Fines are not the only measure taken by the FTC. Fines are often accompanied by consent decrees. Consent decrees enable organizations to settle the violation with the FTC without admission of guilt.

Consent decrees can be extremely costly and last for years. Snapchat, the company behind the popular mobile messaging app, agreed to a 20-year consent decree to settle FTC charges for representations made to users about disappearing messages sent through the service. They are now closely monitored by the FTC and spend millions to comply. For example, they must:

  • Submit to the FTC biennial privacy risk assessments from an independent third-party approved by the FTC.
  • Provide, upon the FTCs’ request and up to five years after their creation, all consumer complaints related the conduct prohibited under the consent decree and any responses to those complaints.
  • Provide, upon the FTCs’ request and up to five years after their creation, all materials relied upon to prepare the risk assessment, including but not limited to all plans, reports, studies, reviews, audits, audit trails, policies, training materials .

Violations of a consent decree are a crime and can result in accumulation of penalties. Facebook’s new FTC charges are expected to include some of these penalties for violation of its previous FTC consent decree. Facebook and the FTC are also negotiating a new 20-year consent decree that will mandate long-term, high impact structural changes to Facebook’s business model.

The Rising Danger of Cyberattacks

Cyberattacks continue to increase in frequency and severity. Attackers use more sophisticated methods to exploit weaknesses. For instance, attackers now use artificial intelligence to outsmart corporate cyber defenses. These advanced tactics, when successful, can also result in a hit a company’s bottom line.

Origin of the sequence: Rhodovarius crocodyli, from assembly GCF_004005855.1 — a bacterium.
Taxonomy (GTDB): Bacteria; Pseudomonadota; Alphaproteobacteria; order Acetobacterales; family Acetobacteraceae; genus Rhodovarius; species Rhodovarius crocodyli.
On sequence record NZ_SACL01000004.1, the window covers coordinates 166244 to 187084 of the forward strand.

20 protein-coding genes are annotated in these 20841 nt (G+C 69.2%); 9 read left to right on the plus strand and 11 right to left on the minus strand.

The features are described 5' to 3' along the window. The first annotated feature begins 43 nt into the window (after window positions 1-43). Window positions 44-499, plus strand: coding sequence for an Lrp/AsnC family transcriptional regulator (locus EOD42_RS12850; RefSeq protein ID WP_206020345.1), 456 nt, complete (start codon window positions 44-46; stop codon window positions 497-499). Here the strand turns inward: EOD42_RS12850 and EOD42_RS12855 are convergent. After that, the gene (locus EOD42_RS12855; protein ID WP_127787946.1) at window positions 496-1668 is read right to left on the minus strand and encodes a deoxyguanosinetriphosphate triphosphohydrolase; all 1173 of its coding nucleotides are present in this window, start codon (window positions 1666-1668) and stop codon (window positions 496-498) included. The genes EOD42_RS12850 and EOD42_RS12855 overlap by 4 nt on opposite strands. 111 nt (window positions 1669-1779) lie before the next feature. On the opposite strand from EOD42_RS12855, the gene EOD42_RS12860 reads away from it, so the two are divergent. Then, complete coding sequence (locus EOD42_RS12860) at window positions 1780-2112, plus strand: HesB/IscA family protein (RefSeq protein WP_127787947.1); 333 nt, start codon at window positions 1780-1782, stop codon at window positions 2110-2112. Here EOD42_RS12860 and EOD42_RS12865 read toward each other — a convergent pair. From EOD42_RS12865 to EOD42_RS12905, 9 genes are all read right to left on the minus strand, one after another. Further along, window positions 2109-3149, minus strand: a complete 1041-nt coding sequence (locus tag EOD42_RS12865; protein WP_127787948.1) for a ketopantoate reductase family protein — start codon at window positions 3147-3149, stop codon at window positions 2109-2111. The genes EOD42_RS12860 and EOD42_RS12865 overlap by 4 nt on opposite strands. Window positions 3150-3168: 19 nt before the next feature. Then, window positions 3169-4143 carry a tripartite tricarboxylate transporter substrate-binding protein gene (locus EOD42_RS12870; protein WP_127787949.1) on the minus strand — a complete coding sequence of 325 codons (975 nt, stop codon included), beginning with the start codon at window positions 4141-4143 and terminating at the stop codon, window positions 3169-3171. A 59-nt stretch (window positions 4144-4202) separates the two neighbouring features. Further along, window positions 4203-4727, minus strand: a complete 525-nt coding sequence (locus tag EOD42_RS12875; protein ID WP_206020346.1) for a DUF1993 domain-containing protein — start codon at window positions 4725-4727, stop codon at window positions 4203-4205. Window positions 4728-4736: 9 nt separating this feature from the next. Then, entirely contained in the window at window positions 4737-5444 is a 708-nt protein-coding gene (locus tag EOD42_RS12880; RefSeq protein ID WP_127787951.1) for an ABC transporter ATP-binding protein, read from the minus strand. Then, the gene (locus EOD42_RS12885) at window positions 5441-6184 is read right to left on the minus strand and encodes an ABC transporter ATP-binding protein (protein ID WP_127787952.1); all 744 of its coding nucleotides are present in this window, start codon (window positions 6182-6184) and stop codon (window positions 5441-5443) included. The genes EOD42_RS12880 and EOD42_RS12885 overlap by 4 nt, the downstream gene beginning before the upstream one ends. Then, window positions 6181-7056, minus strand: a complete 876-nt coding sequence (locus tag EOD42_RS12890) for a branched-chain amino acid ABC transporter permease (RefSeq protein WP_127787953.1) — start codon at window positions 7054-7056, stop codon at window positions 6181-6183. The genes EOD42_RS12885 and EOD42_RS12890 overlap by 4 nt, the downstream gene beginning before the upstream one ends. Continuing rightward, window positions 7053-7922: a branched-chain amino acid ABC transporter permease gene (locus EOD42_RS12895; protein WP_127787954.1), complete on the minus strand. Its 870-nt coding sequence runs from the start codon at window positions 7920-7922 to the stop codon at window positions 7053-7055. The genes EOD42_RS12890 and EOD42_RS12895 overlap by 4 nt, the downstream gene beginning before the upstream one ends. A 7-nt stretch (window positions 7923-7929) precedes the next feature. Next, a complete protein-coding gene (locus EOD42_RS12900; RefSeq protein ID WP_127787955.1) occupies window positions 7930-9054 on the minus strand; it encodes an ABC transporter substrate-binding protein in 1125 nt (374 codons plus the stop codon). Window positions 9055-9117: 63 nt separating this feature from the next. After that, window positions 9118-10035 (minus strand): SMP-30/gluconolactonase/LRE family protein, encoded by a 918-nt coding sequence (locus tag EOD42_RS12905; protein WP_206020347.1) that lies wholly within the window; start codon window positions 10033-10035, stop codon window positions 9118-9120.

A 2018 Ponemon Institute study found that the average total cost of a breach now ranges from $2.2 million for incidents with fewer than 10,000 compromised records to $6.9 million for incidents with more than 50,000 compromised records. Companies also pay the price for reputational damage and lost trust. Ripple effects often include loss of current and potential customers, investors and future opportunities.

The Bottom Line

Given the FTC’s increased role in policing cybersecurity, organizations should take these recent developments under advisement and critically examine their cybersecurity practices and policies to protect their own bottom line against the risk of an FTC enforcement action due to a data breach, consumer complaints or other occurrence. The absence of prescriptive, government regulations that enforce good corporate behavior creates ambiguity for companies.

It is very difficult for organizations to definitively conclude what or how much they should do to avoid FTC enforcement. Therefore, companies continue to look for guidance on cybersecurity best practices from nationally recognized industry bodies and the government itself.

The FTC has published guidelines and metrics to help organizations determine if their cybersecurity and data privacy practices are adequate, or if they need to update policies and technology to strengthen their privacy practices and cyber defense stance. The National Institute of Standards and Technology (NIST), which is part of the U.S. Department of Commerce, maintains the NIST Cybersecurity Framework to guide organizations in reducing cybersecurity-related risk.

Compliance with NIST standards and guidelines has become a top priority in many high-tech industries today. The NIST website offers a valuable, free resource for use by any size organization.